Reading the new
By January, 2006
all packaged food products sold in the United
States must have nutrition labels that include
information about the trans fat content. While
many companies area already modifying their
labels, other food manufacturers are scampering
to update their product packaging.
The new labels
will help consumers track the amount of
fat they are actually eating. Right now, it is
nearly impossible for average people who eat a
lot of processed foods to calculate the trans
fatty acids that are in their diets.
Remember that the
information on each nutrition label is
calculated per serving. So, it is
critical to check the serving size and compare
it to the amount of the food you actually eat.
Each label will
indicate the total number of fat grams (marked
"Total Fat") as well as the amount of that fat
that is saturated fat and the amount that is
classified as trans fat. There is no % daily
value indicated for trans fat since the FDA does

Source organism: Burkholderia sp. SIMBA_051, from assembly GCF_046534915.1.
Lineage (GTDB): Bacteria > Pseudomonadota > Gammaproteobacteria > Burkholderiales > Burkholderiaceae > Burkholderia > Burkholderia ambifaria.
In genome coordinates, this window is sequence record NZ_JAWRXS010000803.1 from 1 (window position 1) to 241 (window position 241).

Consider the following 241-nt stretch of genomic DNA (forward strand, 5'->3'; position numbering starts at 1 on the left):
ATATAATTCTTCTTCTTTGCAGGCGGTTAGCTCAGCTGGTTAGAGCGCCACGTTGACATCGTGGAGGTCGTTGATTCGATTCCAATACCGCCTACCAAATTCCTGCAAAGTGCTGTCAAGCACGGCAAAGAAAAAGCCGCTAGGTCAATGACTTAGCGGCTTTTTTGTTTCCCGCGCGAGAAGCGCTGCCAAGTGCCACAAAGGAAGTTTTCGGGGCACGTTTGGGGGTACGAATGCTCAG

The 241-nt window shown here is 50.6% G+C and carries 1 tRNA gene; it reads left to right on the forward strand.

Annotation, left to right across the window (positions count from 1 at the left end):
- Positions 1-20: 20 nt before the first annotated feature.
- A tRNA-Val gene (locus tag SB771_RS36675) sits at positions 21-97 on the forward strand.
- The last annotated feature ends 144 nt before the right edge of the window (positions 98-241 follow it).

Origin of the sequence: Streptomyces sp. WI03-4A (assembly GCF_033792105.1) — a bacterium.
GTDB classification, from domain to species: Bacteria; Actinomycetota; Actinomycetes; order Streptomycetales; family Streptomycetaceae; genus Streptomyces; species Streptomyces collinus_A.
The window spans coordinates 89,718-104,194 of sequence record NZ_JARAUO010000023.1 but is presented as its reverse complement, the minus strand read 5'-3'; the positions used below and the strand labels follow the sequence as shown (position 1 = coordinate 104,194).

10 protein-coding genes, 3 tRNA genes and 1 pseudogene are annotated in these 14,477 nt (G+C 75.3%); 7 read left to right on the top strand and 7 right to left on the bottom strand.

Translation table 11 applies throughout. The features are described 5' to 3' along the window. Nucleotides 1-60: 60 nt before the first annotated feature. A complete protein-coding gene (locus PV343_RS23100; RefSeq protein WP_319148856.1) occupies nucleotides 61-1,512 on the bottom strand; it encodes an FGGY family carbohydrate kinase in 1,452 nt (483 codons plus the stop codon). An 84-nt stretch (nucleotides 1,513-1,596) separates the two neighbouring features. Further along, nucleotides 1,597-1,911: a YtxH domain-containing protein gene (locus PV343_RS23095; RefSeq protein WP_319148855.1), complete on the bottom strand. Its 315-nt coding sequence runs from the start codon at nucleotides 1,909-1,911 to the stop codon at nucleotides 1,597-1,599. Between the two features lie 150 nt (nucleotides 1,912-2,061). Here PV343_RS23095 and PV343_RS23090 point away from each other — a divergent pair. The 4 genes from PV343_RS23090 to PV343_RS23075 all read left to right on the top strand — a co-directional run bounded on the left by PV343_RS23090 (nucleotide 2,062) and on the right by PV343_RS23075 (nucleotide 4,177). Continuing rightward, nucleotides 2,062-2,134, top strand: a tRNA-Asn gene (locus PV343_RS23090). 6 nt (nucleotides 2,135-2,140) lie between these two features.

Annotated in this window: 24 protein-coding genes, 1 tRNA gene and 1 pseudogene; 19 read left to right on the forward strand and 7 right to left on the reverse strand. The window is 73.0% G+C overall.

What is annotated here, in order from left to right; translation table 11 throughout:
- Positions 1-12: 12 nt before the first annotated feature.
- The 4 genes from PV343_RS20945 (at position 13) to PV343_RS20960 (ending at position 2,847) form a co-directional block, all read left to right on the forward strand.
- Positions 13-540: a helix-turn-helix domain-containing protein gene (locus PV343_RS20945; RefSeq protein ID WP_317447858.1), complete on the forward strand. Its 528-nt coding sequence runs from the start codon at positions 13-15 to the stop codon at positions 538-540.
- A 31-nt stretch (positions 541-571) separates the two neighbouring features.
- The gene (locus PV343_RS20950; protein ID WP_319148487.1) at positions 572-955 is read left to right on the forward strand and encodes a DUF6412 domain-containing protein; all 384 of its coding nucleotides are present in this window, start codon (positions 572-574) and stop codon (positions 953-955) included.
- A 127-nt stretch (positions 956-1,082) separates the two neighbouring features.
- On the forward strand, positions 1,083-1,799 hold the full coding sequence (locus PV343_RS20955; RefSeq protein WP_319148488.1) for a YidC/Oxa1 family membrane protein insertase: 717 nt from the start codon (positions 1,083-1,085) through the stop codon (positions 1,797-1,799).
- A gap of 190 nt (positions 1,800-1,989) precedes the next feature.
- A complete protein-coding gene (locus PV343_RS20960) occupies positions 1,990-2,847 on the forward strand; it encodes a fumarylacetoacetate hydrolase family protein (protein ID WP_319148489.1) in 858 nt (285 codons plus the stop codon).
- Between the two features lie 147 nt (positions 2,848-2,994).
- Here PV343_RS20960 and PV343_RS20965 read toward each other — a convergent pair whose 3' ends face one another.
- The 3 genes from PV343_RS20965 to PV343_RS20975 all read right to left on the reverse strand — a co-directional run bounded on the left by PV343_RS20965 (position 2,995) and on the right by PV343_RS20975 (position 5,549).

not recommend that people actually consume trans
fats; nutritionally they offer no benefits.
So, what do you
want to look for? The lower the number of grams
of both trans fats and saturated fats, the
better the food is for your health. A zero in
each category probably means the fats in the
food are fairly healthy. A product that is
labeled zero grams of fat per serving may still
contain up to .5 grams of fat per serving; at
this amount, the FDA allows the manufacturer to
claim the trans fat content is zero.
Even if the food
does not have saturated or trans fats, it is
still important to watch the total number of fat
grams. While unsaturated fats, such as extra
virgin olive oil, are far better than saturated
or trans fats, fat contains more calories per
gram than foods such as protein or
carbohydrates. A healthy diet requires a balance
of different foods and nutrition experts
generally recommend less than 30% of each
person's diet come from fat calories.
Learn more about trans